Edition: September / November 2017
Similar principles apply to trustees and directors.
The state can set a much better example.
The 2008 Companies Act is a fine piece of legislation. Importantly amongst its numerous objectives, it seeks to protect shareholders and creditors from abuse by directors.
More than this, it gives legal force to key aspects of the voluntary King code on corporate governance. Like the Pension Funds Act, the Companies Act has much to say about fiduciary responsibilities and reckless trading. It also provides for circumstances where a director can be declared delinquent. And it prescribes penalties, inclusive of personal liability.
Nail one set of directors for personal liability to see how quickly other directors of mismanaged state-owned enterprises will fall into line. Circumstances at Eskom, recently exposed, make it look an ideal vehicle to begin the test for SA Airways and Transnet (amongst others) also to heed.
Because Eskom is a company, the Act applies to it. As Eskom’s sole shareholder, the state on behalf of Eskom’s funders – being the public at large as electricity consumers vulnerable to tariff hikes, and through financial institutions such as pension funds that buy its bonds – should be in the first line of attack to ensure compliance.
Since this is perhaps too much to expect of the state, which had appointed the directors, in the second line is the plethora on non-government organisations and opposition political parties. Several have taken it upon themselves to institute appropriate litigation for calling state entities to account. On occasion, they’ve succeeded in clawing back recompense.
Fresh grist to their mill is the behaviour of the Eskom directors in having approved the transaction by which Glencore donated Optimum Coal Mine to Gupta-controlled Tegeta Exploration & Resources. Eskom had written off a R2,1bn asset, owed to it by Optimum when controlled by Glencore, for zero consideration (TT June-Aug).
Now comes the revelation that the extent of the R2,1bn write-off was simultaneously moderated by a R255,4m payment to Eskom from Optimum (following the transfer of its ownership to Tegeta), equivalent to a discount of almost 90% on Eskom’s original claim.
This amount was more than offset by the R650m advance payment by Eskom to Optimum, once it fell under Tegeta control, for coal from Optimum that Eskom had considered sub-standard; hence the R2,1bn penalty that Eskom had imposed on Optimum when it previously fell under Glencore.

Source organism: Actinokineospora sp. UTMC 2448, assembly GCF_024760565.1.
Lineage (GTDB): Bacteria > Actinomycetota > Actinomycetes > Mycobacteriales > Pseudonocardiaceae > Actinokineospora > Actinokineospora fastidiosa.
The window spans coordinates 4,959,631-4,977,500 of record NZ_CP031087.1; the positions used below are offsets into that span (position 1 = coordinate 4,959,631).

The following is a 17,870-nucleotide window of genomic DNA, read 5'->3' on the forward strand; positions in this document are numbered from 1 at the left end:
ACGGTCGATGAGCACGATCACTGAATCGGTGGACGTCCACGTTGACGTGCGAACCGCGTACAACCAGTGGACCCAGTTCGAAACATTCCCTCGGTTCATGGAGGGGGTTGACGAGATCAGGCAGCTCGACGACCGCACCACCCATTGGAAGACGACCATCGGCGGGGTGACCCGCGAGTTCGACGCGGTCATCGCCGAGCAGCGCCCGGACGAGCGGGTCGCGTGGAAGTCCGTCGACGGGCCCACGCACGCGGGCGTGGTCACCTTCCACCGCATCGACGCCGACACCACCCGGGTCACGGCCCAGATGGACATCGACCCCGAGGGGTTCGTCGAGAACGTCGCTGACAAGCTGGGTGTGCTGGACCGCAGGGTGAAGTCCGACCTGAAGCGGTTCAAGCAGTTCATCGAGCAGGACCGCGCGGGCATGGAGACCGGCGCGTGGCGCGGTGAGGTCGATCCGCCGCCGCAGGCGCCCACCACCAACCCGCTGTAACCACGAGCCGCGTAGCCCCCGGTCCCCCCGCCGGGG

Can it be that this series of arrangements, in favour of Tegeta, was consistent with the fiduciary duty of the Eskom directors in conducting themselves for the benefit of Eskom alone? The Companies Act is uncompromising.
At s76, for example, it’s provided that a director must act:
- In good faith and for a proper purpose;
- In the best interests of the company;
- With the degree of care, skill and diligence that may reasonably be expected of a person carrying out the same functions in relation to the company as those carried out by that director, and having the general knowledge, skill and experience of that director.
On a quick computation, taking into account only recently-publicised losses, directors of numerous state-owned enterprises could together be held personally liable for well over R20bn in terms of the Companies Act at s22(1) read with s77(3)(b) for reckless trading.
These are past or present directors of, amongst others:
- Eskom (additional to the Optimum transaction are payments to Trillian Capital Partners, referenced by Geoff Budlender SC in his report on it, and monies that might not be recovered from the supply contract with the Dongfang company of China that the South Gauteng High Court has interdicted);
- Passenger Rail Agency (two contracts, each for over R9bn, reported to the Hawks by PRASA chairman Popo Molefe and further endorsed by the South Gauteng High Court in declaring the R2,6bn Swifambu locomotive contract to be corrupt);
- SA Airways (evidenced, as latest in the bailout saga, of the R2,3bn payment by Standard Chartered in calling up a National Treasury guarantee).
These examples are merely illustrative. Let’s not even get started on the SABC, for one.
It continues at s77 to say that any director is liable for any loss, damages or costs sustained by the company as a direct or indirect consequence of the director having agreed to the business of the company having been carried on in a prohibited manner e.g. recklessly, with gross negligence or “being party to an act or omission by the company despite knowing that the act or omission was calculated to defraud a company creditor, employee or shareholder, or had another fraudulent purpose”.
There’s additionally the severe s162 for a court to declare a director “delinquent”. This is where the director had, for example, “intentionally, or by gross negligence, inflicted harm upon the company”. Then the court may order, for instance, that “the person concerned...pay compensation to any person adversely affected by the person’s conduct as a director, to the extent that such a victim does not otherwise have a legal basis to claim compensation”.
Every person with an interest in electricity tariffs, and every financier of the company’s debt, might arguably be considered a victim of the Eskom board’s conduct over the Optimum/Tegeta transaction. It’s for lawyers to match judicial interpretations with relevant facts.
The Eskom directors, at the time of the transaction, could well have plausible defences for their actions. In the process of accountability, thus far lacking, there’s a great opportunity to hear these defences from them directly. The Companies Act can only have meaning, as a constraint on directors doing as they please, to the extent that its provisions are applied.
Ditto when it comes to trustees under the Pension Funds Act.